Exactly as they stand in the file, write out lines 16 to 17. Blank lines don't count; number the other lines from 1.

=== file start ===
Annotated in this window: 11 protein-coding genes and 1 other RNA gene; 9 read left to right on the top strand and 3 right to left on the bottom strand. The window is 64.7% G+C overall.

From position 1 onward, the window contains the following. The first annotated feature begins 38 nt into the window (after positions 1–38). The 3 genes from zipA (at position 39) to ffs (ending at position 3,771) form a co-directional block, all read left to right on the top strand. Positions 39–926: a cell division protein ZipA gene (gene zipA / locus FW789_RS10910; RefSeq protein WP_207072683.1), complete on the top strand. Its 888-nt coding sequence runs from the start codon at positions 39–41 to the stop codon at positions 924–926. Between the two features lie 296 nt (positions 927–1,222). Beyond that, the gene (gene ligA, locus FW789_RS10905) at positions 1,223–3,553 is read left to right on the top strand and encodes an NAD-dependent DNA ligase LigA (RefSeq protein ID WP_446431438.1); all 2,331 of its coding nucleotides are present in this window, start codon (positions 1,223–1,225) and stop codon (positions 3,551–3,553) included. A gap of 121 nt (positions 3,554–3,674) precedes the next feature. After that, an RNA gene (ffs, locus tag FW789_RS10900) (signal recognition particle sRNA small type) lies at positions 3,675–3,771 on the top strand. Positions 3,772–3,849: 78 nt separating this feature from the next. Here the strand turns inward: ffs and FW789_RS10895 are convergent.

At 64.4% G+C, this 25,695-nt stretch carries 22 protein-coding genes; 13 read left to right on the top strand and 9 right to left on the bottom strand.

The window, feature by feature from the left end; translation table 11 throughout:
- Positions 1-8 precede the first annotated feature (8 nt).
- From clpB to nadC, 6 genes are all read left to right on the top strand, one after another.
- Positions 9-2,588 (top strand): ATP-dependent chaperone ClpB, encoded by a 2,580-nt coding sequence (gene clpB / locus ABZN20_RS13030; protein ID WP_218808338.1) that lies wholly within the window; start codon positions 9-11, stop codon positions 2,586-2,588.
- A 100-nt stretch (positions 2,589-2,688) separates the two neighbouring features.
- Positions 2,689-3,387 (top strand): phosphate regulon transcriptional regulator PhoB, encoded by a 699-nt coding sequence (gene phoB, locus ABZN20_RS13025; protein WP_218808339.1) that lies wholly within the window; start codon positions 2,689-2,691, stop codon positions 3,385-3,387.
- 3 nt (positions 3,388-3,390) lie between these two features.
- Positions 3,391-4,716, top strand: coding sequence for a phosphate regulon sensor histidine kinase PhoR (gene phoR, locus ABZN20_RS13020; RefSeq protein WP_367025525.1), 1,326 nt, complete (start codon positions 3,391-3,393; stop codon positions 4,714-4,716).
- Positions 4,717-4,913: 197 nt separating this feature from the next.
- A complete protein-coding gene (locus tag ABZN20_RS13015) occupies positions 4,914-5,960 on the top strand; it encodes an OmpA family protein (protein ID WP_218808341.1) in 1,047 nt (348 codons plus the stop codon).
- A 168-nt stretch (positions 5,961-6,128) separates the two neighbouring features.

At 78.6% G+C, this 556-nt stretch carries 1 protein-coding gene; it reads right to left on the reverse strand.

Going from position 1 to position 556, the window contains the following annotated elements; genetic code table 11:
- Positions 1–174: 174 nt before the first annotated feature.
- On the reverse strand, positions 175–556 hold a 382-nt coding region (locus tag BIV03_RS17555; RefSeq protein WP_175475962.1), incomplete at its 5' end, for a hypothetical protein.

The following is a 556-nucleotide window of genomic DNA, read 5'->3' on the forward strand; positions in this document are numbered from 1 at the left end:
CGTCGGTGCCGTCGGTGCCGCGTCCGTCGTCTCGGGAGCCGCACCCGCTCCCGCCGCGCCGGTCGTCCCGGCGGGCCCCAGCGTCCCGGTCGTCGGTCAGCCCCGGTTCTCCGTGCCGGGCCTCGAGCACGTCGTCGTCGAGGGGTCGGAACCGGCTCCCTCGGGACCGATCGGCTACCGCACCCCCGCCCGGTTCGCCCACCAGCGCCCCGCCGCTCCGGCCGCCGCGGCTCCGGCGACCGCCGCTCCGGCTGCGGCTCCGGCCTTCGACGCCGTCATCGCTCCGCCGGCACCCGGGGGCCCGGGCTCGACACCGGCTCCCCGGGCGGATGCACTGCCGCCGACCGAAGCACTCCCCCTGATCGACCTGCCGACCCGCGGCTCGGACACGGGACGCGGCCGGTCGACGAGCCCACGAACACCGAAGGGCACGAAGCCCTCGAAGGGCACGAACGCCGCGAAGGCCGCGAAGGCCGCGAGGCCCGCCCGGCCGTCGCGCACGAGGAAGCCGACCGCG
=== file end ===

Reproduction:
Going from position 1 to position 556, the window contains the following annotated elements; genetic code table 11:
- Positions 1–174: 174 nt before the first annotated feature.